After being detained in a shipping container for 44 days earlier this year, Iranian poet and novelist Payam Feili was forced into exile in Turkey last month, amid increasing threats against him and his family. As in much of his writing, his novella I Will Grow, I Will Bear FruitFigs, speaks openly of his sexuality—a courageous move in a society where homosexuality is illegal and punishable by imprisonment, corporal punishment, or, in some cases, death. You can read more about Feili’s case here.


Excerpts from
I Will Grow, I Will Bear Fruit … Figs
by Payam Feili

I am twenty-one. I am a homosexual. I like the afternoon sun.

Poker. That is what I call him. He is my only friend. We met during military training. He is twenty-one. He likes the afternoon sun, and he is not a homosexual.

I consider this a threat. I have never talked to anyone about my sexual inclination. In fact, I hide it. Even from my few sexual partners. With them, I pretend it is my first such experience.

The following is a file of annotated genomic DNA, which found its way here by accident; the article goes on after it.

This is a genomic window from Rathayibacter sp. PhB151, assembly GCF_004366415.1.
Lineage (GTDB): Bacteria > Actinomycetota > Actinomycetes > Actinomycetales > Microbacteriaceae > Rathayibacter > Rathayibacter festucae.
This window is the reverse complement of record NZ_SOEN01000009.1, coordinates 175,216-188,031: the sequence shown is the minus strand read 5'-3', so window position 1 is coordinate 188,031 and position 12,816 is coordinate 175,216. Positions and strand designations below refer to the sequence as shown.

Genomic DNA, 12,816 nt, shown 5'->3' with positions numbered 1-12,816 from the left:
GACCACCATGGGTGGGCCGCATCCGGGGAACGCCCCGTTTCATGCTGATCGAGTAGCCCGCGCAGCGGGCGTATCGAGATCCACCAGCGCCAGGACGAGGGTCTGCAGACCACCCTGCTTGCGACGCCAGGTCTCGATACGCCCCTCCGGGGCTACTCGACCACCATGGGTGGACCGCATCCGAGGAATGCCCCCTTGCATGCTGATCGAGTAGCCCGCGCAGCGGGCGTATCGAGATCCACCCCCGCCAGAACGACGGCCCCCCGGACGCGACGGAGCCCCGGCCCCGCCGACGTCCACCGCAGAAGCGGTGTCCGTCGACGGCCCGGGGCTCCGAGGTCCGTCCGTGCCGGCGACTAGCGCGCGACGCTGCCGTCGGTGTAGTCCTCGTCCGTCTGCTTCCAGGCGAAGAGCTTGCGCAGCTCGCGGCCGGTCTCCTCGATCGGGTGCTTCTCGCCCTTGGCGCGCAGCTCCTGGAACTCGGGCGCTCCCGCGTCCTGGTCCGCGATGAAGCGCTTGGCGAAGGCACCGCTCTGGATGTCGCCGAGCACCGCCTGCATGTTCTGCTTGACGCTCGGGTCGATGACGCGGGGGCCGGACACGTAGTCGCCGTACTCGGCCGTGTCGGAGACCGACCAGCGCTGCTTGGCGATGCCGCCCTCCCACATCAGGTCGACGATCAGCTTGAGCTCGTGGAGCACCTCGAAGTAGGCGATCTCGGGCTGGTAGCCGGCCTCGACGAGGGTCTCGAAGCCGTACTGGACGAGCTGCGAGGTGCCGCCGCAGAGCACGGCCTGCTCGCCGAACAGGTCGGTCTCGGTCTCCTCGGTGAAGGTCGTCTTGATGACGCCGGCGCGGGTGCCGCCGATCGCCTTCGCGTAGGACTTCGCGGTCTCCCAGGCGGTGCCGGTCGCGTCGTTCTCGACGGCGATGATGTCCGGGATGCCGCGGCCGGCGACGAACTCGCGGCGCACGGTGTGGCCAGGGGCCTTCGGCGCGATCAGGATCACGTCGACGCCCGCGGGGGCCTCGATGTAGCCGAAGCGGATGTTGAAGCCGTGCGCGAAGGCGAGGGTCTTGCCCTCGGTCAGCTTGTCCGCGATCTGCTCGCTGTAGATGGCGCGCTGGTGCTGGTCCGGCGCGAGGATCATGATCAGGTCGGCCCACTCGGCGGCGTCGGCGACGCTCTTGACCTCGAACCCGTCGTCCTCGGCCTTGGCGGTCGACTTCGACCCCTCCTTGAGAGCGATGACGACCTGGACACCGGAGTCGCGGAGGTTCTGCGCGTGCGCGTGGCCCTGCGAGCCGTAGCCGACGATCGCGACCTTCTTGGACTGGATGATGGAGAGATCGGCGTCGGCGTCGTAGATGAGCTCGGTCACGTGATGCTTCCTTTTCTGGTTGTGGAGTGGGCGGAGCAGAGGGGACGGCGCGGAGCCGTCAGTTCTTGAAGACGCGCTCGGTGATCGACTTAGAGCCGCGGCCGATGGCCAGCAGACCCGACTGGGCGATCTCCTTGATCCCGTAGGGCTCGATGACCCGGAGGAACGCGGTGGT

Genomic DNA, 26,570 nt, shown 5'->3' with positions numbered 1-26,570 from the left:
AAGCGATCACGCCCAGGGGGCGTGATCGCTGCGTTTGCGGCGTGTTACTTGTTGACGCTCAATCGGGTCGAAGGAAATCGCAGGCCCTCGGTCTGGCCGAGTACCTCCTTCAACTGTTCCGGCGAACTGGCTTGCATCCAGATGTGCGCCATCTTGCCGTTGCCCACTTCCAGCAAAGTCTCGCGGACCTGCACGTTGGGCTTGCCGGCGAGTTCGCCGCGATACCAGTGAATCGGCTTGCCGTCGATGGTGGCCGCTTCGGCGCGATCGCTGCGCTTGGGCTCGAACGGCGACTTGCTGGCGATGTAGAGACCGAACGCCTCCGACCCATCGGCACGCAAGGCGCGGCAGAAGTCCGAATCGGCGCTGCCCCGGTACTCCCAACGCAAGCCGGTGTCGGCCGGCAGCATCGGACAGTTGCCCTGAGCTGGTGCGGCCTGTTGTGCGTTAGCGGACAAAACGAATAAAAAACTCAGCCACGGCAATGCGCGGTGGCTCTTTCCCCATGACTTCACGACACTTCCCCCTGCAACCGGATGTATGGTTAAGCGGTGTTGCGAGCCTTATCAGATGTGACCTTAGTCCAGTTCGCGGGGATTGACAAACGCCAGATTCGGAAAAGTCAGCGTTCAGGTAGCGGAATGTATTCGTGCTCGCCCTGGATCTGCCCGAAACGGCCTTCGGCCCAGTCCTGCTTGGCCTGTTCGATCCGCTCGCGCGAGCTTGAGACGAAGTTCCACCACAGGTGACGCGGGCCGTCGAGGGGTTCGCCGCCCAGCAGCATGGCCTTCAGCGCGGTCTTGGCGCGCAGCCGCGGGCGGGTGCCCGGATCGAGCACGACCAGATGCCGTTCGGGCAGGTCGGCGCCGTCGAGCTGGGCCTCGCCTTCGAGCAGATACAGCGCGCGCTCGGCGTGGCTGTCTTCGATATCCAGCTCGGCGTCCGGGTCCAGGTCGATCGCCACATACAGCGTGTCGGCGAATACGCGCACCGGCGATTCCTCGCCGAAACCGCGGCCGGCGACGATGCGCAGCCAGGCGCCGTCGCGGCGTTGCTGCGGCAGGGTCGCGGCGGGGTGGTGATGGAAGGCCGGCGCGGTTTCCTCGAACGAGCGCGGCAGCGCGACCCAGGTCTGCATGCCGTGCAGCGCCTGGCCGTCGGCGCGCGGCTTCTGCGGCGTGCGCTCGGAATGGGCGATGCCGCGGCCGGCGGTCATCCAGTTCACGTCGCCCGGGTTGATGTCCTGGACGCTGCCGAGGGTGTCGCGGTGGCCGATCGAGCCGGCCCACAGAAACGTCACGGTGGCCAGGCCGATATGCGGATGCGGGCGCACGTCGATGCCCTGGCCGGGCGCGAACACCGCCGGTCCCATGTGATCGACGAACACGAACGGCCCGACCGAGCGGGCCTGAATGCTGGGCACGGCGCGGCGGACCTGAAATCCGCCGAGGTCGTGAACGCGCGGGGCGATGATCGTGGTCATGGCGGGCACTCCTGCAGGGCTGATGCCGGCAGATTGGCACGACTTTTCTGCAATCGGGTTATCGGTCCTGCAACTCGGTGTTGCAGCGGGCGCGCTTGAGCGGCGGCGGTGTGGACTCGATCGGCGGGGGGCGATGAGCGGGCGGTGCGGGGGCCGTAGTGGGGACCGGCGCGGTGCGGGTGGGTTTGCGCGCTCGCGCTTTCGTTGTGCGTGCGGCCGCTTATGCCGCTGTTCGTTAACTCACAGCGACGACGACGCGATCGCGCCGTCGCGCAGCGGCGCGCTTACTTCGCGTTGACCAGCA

I love you Poke—r!

It is always like this. Things that you cannot whisper to someone, you must shout out in solitude.

I found you on the edge of the fog, Poker. On the edge of the fog. I found you beneath the drifting trees when your eyes were the shelter of fawns.

I found you in the plains, Poker. Among the clusters of weeds. When I was afraid … when something was growing inside me, expanding, becoming painful. I found you in the plains, Poker.

When I was running away from everything, you were in the plains. You were there. The day when I was escaping from the night-prowlers, when I was searching the plains for a pond in which I could hide my full moon. That day, too, you were there, Poker. Your bright reflection on the pond. Wherever I fall from … you were the shelter of fawns.